Using publicly available data and open source tools to find answers to questions about Los Angeles. What are the most expensive pieces of land in LA County? Which of these has the most expensive “improvement”, or building? What is the assessed value of Dodger Stadium? What are the most expensive cities by area in LA County? Who owns the most land? What percentage of the land in the city of LA is devoted to public space? where is the geographic center of LA County? [more inside]
PLOS’ New Data Policy: Public Access to Data "PLOS has always required that authors make their data available to other academic researchers who wish to replicate, reanalyze, or build upon the findings published in our journals. In an effort to increase access to this data, we are now revising our data-sharing policy for all PLOS journals: authors must make all data publicly available, without restriction, immediately upon publication of the article. Beginning March 3rd, 2014, all authors who submit to a PLOS journal will be asked to provide a Data Availability Statement, describing where and how others can access each dataset that underlies the findings." Openscience.org also have a primer on why open science data is important.
"People are denied access to research hidden behind paywalls every day. This problem is invisible, but it slows innovation, kills curiosity and harms patients. This is an indictment of the current system. Open Access has given us the solution to this problem by allowing everyone to read and re-use research. We created the Open Access Button to track the impact of paywalls and help you get access to the research you need. By using the button you’ll help show the impact of this problem, drive awareness of the issue, and help change the system. Furthermore, the Open Access Button has several ways of helping you get access to the research you need right now." [more inside]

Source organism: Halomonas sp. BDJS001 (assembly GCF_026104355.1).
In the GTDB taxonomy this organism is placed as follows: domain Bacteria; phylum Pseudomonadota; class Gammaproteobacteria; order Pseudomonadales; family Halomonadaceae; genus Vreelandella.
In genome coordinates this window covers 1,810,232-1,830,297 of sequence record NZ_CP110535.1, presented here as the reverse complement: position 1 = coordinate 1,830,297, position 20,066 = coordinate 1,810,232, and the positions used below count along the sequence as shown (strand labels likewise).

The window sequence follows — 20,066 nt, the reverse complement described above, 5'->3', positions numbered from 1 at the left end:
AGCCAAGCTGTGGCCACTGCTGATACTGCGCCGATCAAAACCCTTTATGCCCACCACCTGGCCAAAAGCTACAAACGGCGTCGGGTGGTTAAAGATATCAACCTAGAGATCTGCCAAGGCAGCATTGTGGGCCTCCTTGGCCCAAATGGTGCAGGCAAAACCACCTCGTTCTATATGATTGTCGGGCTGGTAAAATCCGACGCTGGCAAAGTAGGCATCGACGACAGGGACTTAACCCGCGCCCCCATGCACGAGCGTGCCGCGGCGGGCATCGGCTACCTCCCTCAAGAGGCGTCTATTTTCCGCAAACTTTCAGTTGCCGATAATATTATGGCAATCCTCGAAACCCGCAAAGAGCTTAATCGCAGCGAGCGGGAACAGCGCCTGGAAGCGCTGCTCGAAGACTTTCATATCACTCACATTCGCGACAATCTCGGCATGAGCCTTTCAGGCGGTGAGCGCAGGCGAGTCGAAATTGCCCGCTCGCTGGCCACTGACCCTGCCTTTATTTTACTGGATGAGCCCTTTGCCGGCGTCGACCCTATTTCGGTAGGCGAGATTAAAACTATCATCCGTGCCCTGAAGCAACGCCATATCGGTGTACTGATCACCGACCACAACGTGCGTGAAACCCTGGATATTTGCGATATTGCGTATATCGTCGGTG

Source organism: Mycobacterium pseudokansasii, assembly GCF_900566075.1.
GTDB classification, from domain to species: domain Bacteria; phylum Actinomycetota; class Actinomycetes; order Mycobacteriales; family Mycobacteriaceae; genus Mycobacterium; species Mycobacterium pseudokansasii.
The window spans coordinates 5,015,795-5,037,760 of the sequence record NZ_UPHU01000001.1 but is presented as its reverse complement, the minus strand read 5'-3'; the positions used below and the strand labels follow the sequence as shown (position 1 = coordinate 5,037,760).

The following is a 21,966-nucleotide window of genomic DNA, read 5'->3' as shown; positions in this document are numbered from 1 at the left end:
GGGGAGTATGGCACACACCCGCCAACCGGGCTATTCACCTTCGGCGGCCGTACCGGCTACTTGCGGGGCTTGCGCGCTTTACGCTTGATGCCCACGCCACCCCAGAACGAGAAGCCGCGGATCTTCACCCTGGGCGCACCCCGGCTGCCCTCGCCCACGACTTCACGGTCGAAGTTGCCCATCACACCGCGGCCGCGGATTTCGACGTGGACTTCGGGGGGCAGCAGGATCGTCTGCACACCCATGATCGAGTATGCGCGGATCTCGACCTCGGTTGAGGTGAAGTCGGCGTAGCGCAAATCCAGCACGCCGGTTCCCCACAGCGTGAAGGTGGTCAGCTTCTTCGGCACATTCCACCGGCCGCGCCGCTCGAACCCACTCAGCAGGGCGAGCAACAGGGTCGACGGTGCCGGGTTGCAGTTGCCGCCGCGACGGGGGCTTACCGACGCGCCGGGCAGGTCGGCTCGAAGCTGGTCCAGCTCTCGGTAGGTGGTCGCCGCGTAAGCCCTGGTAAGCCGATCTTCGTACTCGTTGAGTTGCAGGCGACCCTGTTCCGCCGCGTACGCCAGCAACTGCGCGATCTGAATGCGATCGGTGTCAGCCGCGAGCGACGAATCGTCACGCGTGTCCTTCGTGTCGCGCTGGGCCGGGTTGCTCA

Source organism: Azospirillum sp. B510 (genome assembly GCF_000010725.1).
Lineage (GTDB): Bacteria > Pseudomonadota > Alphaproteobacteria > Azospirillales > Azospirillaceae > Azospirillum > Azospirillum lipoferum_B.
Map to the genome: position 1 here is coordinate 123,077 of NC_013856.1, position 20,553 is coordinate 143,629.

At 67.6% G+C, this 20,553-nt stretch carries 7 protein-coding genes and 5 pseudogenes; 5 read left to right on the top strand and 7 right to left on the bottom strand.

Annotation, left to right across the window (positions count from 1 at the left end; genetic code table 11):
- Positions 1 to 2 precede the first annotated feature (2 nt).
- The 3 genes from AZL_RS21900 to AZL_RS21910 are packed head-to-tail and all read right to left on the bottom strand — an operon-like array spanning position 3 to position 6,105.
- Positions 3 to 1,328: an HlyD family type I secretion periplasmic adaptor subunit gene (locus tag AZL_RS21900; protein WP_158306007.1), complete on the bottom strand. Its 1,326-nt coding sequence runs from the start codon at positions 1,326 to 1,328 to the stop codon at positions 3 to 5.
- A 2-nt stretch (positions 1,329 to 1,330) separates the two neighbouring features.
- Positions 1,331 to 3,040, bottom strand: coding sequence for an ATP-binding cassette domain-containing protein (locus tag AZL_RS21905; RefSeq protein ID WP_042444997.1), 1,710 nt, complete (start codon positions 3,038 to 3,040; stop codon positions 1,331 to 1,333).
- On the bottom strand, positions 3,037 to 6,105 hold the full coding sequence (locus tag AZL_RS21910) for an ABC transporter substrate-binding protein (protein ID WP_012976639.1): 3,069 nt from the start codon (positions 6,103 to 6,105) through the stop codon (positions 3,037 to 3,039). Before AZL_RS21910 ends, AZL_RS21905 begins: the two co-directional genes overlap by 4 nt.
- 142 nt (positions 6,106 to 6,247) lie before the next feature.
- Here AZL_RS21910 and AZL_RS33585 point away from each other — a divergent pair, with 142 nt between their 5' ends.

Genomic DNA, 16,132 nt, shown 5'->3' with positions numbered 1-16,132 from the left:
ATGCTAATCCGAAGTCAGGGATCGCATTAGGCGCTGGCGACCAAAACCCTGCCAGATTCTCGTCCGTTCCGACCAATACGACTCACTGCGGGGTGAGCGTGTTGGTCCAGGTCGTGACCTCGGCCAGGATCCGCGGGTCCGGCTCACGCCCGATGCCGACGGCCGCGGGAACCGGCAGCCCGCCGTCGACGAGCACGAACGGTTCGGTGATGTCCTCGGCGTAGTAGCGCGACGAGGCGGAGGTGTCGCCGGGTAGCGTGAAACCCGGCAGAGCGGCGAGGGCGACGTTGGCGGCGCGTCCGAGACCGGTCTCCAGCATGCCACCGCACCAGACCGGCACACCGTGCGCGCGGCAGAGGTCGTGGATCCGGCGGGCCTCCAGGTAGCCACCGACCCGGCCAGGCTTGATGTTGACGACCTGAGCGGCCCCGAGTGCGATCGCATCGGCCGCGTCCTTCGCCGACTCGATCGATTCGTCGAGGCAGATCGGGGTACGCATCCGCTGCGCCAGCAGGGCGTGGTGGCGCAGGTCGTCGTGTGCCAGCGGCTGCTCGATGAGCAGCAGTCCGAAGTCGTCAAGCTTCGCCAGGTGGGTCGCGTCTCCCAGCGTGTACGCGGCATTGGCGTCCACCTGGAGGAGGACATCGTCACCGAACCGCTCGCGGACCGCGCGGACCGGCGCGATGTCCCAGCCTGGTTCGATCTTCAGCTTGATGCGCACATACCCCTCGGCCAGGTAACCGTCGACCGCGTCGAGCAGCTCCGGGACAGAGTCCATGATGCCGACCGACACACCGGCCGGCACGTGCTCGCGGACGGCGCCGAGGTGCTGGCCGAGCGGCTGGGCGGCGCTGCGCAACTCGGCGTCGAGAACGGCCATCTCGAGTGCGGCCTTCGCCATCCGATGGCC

The Ordnance Survey (the national mapping authority for Great Britain) has a large amount of its mapping data available online for free use. Over the past few weeks, one of its summer interns has been using a few of its datasets to recreate the whole of mainland GB at 50:1 scale in Minecraft.
The Dutch National Archive (Nationaal Archief) can trace its history back to 1802. It's main task is to maintain governmental archives of the Dutch rijksoverheid and its predecessors, as well as similar archives from the province of Zuid-Holland. It also maintains several other collections from non-governmental institutions like the Dutch football association and the Spaarnestad photo collection. Through its work it has amassed a vast pictorial database, parts of which have now been opened up to the public through its own website as well as their Flickr photostreams. [more inside]
If we can make public transit more convenient, more people will ride public transit. More people riding public transit equals less driving. Less driving equals a healthier planet.
City-Go-Round is a website that gathers reviews of transit-related mobile apps. It's also trying to shame the 670 transit authorities it knows of who don't have open data (versus a paltry 97 that do) into releasing it by listing them and asking its users to petition the head of each one. (From FrontSeat, the same folks who brought you Walk Score [previously] and the Predatory Lending Association [previously].)